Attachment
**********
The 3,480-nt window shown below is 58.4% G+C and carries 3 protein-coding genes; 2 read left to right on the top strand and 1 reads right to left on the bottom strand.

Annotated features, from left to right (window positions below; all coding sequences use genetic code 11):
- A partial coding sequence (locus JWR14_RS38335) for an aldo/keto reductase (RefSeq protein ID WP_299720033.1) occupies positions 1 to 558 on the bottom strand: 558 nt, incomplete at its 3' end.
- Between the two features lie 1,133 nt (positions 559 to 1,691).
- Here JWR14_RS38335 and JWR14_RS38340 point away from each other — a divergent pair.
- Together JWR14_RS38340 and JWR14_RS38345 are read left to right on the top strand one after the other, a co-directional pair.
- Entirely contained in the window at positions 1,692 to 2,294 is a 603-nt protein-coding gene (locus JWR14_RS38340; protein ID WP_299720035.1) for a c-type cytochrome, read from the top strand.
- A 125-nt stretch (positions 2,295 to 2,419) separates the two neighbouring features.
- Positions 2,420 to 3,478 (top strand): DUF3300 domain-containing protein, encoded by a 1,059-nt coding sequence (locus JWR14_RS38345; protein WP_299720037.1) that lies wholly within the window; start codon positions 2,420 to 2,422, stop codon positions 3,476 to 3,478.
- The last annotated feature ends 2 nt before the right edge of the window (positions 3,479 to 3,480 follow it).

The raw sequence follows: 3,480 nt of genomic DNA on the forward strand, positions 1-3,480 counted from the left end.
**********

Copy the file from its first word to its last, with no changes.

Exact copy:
The 3,480-nt window shown below is 58.4% G+C and carries 3 protein-coding genes; 2 read left to right on the top strand and 1 reads right to left on the bottom strand.

Annotated features, from left to right (window positions below; all coding sequences use genetic code 11):
- A partial coding sequence (locus JWR14_RS38335) for an aldo/keto reductase (RefSeq protein ID WP_299720033.1) occupies positions 1 to 558 on the bottom strand: 558 nt, incomplete at its 3' end.
- Between the two features lie 1,133 nt (positions 559 to 1,691).
- Here JWR14_RS38335 and JWR14_RS38340 point away from each other — a divergent pair.
- Together JWR14_RS38340 and JWR14_RS38345 are read left to right on the top strand one after the other, a co-directional pair.
- Entirely contained in the window at positions 1,692 to 2,294 is a 603-nt protein-coding gene (locus JWR14_RS38340; protein ID WP_299720035.1) for a c-type cytochrome, read from the top strand.
- A 125-nt stretch (positions 2,295 to 2,419) separates the two neighbouring features.
- Positions 2,420 to 3,478 (top strand): DUF3300 domain-containing protein, encoded by a 1,059-nt coding sequence (locus JWR14_RS38345; protein WP_299720037.1) that lies wholly within the window; start codon positions 2,420 to 2,422, stop codon positions 3,476 to 3,478.
- The last annotated feature ends 2 nt before the right edge of the window (positions 3,479 to 3,480 follow it).

The raw sequence follows: 3,480 nt of genomic DNA on the forward strand, positions 1-3,480 counted from the left end.